Among the educational benefits language arts teachers describe are those involving the development of research skills, integrated learning, interactivity, writing for real purposes and authentic audiences, handling difficult topics in new ways, multicultural learning, collaborative problem solving, etc. (Sosenke, 2000; Taverna, 2000, etc.) 

They perceive that using the Internet leads to student empowerment, and increased motivation and interest. It helps at-risk and multilingual students develop literacy skills, and fosters family involvement. Teachers also report enriched self-esteem and sense of accomplishment in their students. (Medrinos, 1997; Clovis, 1998, etc.) Moreover, through use of the Internet students acquire skills needed for our age. Welter, 1999, warns that if students are left without the necessary skills to use advanced technology, it may render them incapable of participating effectively in a modern socioeconomic system. 


Despite the rapid growth of wired schools in recent years, surveys suggest that use of technology to affect classroom practice tends to be limited to small groups of teachers who are excited by the potential they believe technology has to motivate their students or to access new resources. (Glennan, 1996) Studies indicate that teachers' use of the Internet varies greatly according to their perception of the value of the Internet for instructional purposes. Many educational institutions and individual teachers simply may not be ready for the transformation of teachers' roles and teaching in general which are necessary to the effective use of the Internet. Nellen, 1998, for example, offers three pieces of advice that may not be equally appealing to all teachers: (1) Become a student, (2) Morph into a cybrarian, and (3) Empower students.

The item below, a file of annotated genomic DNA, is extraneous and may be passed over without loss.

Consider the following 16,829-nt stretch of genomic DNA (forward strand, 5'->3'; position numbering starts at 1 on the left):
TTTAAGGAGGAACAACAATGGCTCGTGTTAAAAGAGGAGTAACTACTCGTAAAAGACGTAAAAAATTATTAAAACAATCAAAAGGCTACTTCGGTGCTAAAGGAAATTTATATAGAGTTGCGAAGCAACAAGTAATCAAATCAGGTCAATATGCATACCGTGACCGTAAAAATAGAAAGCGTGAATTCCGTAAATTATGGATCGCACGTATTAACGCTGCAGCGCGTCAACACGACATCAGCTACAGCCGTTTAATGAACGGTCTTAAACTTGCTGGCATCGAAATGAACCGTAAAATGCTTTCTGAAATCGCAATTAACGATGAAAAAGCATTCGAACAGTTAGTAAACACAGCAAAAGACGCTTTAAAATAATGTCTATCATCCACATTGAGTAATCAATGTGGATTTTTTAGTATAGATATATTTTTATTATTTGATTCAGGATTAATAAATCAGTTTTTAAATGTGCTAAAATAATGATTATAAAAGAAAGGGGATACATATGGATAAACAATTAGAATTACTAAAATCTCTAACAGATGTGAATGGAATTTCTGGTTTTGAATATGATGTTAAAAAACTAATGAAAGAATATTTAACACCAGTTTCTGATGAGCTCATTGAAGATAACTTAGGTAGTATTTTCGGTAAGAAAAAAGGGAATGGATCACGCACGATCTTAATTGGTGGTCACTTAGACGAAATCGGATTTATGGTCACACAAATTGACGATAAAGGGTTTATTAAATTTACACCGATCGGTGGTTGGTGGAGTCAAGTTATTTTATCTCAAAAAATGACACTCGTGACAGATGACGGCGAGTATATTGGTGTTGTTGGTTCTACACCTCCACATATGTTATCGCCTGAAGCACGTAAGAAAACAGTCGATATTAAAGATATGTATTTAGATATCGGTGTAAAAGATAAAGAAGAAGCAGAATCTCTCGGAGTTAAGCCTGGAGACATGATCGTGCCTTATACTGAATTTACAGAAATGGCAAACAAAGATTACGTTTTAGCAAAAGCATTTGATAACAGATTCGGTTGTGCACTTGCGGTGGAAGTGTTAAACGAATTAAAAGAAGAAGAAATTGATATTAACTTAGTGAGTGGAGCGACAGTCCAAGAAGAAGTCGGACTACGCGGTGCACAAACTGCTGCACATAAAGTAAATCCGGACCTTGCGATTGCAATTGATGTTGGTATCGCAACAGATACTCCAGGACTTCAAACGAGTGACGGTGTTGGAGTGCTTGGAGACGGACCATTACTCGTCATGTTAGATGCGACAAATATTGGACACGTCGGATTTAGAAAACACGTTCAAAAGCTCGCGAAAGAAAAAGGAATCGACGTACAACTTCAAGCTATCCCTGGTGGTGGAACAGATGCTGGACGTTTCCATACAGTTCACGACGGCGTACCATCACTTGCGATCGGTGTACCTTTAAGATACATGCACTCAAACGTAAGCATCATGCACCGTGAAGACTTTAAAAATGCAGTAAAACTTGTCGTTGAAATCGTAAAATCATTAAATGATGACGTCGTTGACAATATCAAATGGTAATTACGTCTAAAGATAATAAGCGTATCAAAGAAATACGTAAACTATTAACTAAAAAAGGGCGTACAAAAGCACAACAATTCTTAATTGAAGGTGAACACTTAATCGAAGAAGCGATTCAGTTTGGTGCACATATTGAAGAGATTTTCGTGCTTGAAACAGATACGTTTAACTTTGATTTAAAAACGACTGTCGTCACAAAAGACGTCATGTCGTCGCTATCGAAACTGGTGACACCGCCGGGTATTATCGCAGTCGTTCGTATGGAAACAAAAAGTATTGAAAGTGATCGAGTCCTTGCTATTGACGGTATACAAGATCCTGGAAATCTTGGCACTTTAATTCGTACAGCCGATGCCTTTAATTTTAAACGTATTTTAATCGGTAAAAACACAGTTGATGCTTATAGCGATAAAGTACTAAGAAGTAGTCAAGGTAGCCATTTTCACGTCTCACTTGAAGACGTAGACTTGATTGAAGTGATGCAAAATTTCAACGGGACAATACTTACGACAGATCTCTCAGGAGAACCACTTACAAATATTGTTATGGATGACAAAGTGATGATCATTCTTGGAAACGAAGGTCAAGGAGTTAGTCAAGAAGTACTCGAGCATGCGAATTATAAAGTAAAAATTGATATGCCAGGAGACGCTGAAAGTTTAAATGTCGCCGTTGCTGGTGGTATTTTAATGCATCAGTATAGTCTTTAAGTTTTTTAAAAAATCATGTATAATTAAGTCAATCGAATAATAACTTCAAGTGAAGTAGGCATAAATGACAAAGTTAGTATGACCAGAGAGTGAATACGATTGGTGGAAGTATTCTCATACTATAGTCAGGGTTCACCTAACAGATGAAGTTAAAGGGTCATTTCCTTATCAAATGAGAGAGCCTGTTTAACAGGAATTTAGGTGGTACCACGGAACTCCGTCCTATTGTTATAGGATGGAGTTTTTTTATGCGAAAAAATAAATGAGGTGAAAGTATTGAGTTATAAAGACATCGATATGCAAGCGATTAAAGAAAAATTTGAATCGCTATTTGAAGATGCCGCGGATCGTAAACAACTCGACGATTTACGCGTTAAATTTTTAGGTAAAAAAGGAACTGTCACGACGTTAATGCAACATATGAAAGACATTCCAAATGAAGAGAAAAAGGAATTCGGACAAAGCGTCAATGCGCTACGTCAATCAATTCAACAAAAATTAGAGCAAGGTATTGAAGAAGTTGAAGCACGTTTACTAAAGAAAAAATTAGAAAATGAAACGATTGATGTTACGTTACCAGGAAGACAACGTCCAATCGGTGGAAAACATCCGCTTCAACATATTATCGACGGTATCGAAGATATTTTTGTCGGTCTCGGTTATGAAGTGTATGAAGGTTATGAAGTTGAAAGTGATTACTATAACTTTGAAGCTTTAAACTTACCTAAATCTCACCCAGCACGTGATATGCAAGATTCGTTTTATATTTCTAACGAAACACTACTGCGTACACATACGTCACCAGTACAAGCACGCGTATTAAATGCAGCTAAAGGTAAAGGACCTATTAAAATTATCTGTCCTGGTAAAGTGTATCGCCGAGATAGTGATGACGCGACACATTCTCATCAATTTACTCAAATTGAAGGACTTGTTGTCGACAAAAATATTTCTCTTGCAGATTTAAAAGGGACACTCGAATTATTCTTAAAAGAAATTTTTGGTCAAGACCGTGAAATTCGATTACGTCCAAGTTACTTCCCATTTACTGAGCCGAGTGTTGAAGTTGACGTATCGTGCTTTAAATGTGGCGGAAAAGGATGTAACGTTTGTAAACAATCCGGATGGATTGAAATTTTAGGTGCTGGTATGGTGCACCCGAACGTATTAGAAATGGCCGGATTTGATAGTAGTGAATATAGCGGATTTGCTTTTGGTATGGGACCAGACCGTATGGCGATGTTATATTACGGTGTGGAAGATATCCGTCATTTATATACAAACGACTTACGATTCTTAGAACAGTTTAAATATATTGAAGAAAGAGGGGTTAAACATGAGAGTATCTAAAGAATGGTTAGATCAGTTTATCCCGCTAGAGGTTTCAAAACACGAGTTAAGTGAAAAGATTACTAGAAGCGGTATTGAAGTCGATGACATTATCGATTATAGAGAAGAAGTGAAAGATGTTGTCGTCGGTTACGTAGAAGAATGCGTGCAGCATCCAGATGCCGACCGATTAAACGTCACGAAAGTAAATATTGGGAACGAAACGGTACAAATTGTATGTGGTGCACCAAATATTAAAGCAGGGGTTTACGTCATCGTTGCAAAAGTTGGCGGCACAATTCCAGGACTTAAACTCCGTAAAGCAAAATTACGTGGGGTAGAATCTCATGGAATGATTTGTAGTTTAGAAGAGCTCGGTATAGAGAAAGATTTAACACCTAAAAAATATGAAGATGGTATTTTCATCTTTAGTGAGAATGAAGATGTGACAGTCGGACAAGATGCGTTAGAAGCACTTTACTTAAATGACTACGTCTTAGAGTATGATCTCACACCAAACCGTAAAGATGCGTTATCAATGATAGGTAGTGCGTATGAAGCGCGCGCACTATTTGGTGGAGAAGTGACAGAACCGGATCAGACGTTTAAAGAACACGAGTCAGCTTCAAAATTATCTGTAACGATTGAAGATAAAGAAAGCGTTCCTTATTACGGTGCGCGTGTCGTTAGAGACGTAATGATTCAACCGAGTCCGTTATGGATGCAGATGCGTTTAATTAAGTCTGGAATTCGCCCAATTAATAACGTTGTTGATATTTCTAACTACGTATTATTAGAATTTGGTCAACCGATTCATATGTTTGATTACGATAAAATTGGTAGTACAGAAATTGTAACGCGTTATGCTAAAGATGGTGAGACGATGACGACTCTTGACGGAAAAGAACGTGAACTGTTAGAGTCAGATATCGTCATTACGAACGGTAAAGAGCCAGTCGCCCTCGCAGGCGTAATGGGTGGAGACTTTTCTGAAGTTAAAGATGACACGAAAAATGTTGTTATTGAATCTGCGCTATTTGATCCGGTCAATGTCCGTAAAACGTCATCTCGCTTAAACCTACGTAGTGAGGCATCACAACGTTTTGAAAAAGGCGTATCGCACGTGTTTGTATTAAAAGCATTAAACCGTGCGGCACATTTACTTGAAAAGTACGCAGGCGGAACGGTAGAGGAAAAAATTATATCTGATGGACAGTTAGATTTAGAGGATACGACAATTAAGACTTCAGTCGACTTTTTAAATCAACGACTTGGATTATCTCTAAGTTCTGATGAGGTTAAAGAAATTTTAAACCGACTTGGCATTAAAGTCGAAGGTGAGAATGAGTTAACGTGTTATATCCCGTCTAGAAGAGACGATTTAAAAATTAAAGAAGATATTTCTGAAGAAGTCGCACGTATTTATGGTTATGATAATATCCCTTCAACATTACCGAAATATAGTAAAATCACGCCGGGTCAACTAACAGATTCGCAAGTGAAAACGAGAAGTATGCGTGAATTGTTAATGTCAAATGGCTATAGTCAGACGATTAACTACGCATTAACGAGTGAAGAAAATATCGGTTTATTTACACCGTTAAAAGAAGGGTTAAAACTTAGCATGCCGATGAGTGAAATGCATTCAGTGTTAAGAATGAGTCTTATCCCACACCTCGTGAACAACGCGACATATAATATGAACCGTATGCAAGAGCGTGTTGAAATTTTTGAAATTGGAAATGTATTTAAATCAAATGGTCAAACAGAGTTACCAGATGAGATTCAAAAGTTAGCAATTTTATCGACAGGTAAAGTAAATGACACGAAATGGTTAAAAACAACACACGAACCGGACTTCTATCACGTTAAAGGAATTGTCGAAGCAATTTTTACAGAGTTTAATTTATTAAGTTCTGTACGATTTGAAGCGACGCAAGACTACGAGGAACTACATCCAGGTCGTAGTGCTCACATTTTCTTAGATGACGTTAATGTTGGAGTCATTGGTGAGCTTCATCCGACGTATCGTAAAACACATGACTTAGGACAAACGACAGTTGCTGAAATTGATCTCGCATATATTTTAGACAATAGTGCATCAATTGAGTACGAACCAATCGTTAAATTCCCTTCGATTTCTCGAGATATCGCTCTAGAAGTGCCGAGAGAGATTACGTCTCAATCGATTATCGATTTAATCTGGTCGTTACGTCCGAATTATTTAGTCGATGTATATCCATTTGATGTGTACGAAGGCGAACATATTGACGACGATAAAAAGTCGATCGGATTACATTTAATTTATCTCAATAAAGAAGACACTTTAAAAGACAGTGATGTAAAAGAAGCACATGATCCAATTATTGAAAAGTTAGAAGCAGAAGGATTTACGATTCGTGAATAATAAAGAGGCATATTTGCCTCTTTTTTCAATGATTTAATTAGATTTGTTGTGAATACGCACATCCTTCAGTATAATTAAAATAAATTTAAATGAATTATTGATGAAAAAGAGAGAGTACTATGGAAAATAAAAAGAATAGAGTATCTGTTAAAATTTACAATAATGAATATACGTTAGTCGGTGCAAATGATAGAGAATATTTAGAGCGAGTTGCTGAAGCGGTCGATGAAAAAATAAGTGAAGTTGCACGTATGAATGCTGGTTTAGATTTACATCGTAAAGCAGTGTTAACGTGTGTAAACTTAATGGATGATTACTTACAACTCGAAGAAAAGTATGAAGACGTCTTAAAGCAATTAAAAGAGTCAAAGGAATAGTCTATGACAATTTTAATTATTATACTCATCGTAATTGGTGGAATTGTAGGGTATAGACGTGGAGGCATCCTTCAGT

Becker makes the following observation regarding the adoption of technology: "It may be, then, that diffusion of Internet use to larger numbers of teachers will reach a barrier when most of the remaining non-participants hold beliefs that are not as compatible with Internet use as constructivism seems to be-in other words, teachers who believe in a skills-based curriculum, organized in a fixed, externally-determined sequence, and who teach a uniform aggregation of content which all students should master." (Becker, 1999) 

In his study of teacher use of the Internet, Becker found that teachers assigned to "high-achieving" classes were more likely to use the Internet and to find it essential in their teaching than teachers with "average" classes. Teachers of "average" classes were more likely than were teachers with "low" classes to use it. 

On the other hand, Becker and Ravitz, 1999, find that using the Internet can change teachers pedagogical beliefs and lead to more constructivist practices. They point out three facilitating factors: (1) Positive attitude among peers, (2) Information and social support resources, and (3) Appropriate educational resources.